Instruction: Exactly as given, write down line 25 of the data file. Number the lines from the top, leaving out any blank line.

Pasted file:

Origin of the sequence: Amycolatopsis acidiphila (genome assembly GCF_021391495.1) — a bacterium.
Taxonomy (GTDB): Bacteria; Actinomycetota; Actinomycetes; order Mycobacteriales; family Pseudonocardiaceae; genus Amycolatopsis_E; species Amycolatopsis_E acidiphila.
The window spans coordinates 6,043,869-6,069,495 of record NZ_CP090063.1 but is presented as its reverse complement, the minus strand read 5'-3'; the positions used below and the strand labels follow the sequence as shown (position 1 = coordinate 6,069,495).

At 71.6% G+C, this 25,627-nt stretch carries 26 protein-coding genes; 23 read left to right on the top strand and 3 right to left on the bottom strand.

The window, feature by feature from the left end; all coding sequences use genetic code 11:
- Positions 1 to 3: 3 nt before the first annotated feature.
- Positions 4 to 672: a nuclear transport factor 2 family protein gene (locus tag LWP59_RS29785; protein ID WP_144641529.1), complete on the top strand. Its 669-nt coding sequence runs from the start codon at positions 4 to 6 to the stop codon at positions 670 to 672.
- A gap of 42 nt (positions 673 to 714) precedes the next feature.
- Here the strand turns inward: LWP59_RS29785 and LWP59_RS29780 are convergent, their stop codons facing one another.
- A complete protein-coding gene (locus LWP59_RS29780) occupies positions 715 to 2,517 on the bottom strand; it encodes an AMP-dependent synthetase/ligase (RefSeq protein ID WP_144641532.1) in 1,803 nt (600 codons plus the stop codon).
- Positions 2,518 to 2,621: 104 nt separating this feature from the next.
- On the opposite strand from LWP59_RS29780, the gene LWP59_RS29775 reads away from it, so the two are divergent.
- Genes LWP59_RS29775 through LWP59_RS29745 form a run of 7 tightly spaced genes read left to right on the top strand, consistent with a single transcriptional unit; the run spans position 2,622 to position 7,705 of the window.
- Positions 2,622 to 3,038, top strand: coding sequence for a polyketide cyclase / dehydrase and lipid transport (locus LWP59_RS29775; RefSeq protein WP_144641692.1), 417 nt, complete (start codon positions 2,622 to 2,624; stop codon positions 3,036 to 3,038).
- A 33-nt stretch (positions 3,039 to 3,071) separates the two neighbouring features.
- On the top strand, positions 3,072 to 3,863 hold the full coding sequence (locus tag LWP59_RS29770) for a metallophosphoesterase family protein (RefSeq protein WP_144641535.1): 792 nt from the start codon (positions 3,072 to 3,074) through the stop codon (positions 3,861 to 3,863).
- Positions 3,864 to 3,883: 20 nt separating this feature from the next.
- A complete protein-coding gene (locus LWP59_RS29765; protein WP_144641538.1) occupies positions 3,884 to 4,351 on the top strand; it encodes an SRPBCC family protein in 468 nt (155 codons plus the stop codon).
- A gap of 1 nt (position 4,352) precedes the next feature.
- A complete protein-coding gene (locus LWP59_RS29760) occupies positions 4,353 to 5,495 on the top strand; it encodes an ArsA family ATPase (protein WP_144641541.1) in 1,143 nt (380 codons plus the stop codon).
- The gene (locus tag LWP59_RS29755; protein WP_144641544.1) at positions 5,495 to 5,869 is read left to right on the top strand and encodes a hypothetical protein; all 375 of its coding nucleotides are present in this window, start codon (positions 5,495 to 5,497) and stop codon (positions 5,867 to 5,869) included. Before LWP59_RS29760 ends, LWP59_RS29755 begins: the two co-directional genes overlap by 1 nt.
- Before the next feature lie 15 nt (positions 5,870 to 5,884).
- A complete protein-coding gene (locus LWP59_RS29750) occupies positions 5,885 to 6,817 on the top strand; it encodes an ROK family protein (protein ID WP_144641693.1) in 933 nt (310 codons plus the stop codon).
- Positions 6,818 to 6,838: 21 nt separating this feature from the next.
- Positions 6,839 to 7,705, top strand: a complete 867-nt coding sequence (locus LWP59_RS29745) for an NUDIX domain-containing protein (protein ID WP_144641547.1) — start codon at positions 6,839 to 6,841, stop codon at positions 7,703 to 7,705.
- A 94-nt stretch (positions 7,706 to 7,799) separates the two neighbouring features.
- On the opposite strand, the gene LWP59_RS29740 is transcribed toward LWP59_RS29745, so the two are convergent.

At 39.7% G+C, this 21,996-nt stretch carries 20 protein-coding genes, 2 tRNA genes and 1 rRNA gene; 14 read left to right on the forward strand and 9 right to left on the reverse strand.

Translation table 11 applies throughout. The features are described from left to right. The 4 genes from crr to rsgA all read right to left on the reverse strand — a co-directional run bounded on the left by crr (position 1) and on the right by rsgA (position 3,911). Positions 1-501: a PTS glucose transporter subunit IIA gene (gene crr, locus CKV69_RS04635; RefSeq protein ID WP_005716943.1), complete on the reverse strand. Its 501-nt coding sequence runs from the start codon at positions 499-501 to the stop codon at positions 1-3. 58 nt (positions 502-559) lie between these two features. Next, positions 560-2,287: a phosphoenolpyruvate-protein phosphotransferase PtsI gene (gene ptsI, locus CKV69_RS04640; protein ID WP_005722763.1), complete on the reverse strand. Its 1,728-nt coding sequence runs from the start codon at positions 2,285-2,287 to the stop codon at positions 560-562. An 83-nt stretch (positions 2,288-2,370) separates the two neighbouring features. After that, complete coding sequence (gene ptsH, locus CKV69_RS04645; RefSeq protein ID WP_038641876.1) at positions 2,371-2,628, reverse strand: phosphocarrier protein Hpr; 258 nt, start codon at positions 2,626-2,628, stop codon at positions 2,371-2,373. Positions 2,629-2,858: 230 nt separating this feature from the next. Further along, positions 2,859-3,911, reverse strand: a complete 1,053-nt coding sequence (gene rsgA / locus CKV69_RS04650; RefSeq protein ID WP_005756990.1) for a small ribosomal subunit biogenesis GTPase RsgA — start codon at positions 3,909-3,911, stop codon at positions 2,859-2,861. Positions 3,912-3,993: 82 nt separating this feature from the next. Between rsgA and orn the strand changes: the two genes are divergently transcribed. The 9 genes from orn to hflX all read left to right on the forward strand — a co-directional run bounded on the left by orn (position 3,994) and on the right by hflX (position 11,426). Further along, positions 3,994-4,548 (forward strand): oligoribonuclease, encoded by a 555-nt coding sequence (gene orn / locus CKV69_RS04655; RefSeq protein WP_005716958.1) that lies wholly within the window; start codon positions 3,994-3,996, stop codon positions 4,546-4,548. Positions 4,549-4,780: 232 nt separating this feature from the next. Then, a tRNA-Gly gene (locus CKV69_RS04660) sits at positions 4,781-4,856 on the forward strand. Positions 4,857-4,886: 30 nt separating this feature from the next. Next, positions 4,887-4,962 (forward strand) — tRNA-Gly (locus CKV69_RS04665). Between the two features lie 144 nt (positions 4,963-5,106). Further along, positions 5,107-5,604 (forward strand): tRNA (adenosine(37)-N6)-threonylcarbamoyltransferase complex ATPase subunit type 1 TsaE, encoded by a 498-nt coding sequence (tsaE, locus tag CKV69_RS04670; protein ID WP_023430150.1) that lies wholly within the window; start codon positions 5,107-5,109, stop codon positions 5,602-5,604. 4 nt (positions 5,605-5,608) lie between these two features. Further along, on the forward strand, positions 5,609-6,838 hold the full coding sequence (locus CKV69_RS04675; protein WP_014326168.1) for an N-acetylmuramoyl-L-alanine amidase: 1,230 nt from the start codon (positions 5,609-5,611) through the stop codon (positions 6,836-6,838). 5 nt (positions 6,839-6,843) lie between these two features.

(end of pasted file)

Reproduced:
- Positions 6,839 to 7,705, top strand: a complete 867-nt coding sequence (locus LWP59_RS29745) for an NUDIX domain-containing protein (protein ID WP_144641547.1) — start codon at positions 6,839 to 6,841, stop codon at positions 7,703 to 7,705.